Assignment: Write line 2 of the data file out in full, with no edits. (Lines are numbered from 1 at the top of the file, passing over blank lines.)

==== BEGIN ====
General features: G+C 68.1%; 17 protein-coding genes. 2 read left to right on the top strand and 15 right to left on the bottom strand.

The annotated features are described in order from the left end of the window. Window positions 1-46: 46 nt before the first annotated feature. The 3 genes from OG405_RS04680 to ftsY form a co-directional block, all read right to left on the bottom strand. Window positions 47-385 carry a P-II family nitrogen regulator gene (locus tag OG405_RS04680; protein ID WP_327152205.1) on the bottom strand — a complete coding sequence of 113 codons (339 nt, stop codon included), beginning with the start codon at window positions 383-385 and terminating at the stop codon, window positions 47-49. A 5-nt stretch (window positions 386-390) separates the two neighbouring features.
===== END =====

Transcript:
The annotated features are described in order from the left end of the window. Window positions 1-46: 46 nt before the first annotated feature. The 3 genes from OG405_RS04680 to ftsY form a co-directional block, all read right to left on the bottom strand. Window positions 47-385 carry a P-II family nitrogen regulator gene (locus tag OG405_RS04680; protein ID WP_327152205.1) on the bottom strand — a complete coding sequence of 113 codons (339 nt, stop codon included), beginning with the start codon at window positions 383-385 and terminating at the stop codon, window positions 47-49. A 5-nt stretch (window positions 386-390) separates the two neighbouring features.